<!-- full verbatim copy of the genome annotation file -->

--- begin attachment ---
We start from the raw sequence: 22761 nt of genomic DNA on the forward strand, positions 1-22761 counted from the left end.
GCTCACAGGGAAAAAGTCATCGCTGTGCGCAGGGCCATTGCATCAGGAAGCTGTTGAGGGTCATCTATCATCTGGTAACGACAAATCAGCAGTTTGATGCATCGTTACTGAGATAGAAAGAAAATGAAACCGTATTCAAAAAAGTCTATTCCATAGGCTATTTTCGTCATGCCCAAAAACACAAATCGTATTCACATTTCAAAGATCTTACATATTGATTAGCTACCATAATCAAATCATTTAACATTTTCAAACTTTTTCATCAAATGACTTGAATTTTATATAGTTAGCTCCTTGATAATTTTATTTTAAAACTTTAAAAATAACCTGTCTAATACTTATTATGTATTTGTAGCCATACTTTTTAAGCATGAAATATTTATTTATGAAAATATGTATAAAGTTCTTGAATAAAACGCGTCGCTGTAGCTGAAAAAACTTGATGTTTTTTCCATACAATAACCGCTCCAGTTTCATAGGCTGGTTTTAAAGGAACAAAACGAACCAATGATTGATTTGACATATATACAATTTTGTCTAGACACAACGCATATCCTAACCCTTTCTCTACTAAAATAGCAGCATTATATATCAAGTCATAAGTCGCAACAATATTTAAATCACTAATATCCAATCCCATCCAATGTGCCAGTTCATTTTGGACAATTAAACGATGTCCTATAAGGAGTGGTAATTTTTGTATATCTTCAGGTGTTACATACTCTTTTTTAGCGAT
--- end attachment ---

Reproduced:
We start from the raw sequence: 22761 nt of genomic DNA on the forward strand, positions 1-22761 counted from the left end.
GCTCACAGGGAAAAAGTCATCGCTGTGCGCAGGGCCATTGCATCAGGAAGCTGTTGAGGGTCATCTATCATCTGGTAACGACAAATCAGCAGTTTGATGCATCGTTACTGAGATAGAAAGAAAATGAAACCGTATTCAAAAAAGTCTATTCCATAGGCTATTTTCGTCATGCCCAAAAACACAAATCGTATTCACATTTCAAAGATCTTACATATTGATTAGCTACCATAATCAAATCATTTAACATTTTCAAACTTTTTCATCAAATGACTTGAATTTTATATAGTTAGCTCCTTGATAATTTTATTTTAAAACTTTAAAAATAACCTGTCTAATACTTATTATGTATTTGTAGCCATACTTTTTAAGCATGAAATATTTATTTATGAAAATATGTATAAAGTTCTTGAATAAAACGCGTCGCTGTAGCTGAAAAAACTTGATGTTTTTTCCATACAATAACCGCTCCAGTTTCATAGGCTGGTTTTAAAGGAACAAAACGAACCAATGATTGATTTGACATATATACAATTTTGTCTAGACACAACGCATATCCTAACCCTTTCTCTACTAAAATAGCAGCATTATATATCAAGTCATAAGTCGCAACAATATTTAAATCACTAATATCCAATCCCATCCAATGTGCCAGTTCATTTTGGACAATTAAACGATGTCCTATAAGGAGTGGTAATTTTTGTATATCTTCAGGTGTTACATACTCTTTTTTAGCGAT